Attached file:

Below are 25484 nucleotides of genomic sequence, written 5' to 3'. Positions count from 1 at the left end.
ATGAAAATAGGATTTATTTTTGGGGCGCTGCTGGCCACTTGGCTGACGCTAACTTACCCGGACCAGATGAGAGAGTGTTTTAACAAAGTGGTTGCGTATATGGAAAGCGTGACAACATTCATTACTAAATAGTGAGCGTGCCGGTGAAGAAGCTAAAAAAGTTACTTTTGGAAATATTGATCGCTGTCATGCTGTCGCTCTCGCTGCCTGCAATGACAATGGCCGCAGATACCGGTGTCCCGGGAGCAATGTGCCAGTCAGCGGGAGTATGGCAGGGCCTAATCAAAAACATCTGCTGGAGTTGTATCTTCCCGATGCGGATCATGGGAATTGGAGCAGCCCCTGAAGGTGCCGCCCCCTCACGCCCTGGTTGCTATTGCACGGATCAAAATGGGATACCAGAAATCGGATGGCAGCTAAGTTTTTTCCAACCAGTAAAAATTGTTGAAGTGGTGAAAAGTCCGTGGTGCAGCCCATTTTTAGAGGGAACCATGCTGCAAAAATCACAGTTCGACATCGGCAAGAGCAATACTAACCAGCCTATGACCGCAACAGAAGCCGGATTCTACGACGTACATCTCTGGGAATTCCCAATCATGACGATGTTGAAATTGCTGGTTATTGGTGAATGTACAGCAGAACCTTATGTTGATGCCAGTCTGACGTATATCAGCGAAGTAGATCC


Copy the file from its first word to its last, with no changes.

Below are 25484 nucleotides of genomic sequence, written 5' to 3'. Positions count from 1 at the left end.
ATGAAAATAGGATTTATTTTTGGGGCGCTGCTGGCCACTTGGCTGACGCTAACTTACCCGGACCAGATGAGAGAGTGTTTTAACAAAGTGGTTGCGTATATGGAAAGCGTGACAACATTCATTACTAAATAGTGAGCGTGCCGGTGAAGAAGCTAAAAAAGTTACTTTTGGAAATATTGATCGCTGTCATGCTGTCGCTCTCGCTGCCTGCAATGACAATGGCCGCAGATACCGGTGTCCCGGGAGCAATGTGCCAGTCAGCGGGAGTATGGCAGGGCCTAATCAAAAACATCTGCTGGAGTTGTATCTTCCCGATGCGGATCATGGGAATTGGAGCAGCCCCTGAAGGTGCCGCCCCCTCACGCCCTGGTTGCTATTGCACGGATCAAAATGGGATACCAGAAATCGGATGGCAGCTAAGTTTTTTCCAACCAGTAAAAATTGTTGAAGTGGTGAAAAGTCCGTGGTGCAGCCCATTTTTAGAGGGAACCATGCTGCAAAAATCACAGTTCGACATCGGCAAGAGCAATACTAACCAGCCTATGACCGCAACAGAAGCCGGATTCTACGACGTACATCTCTGGGAATTCCCAATCATGACGATGTTGAAATTGCTGGTTATTGGTGAATGTACAGCAGAACCTTATGTTGATGCCAGTCTGACGTATATCAGCGAAGTAGATCC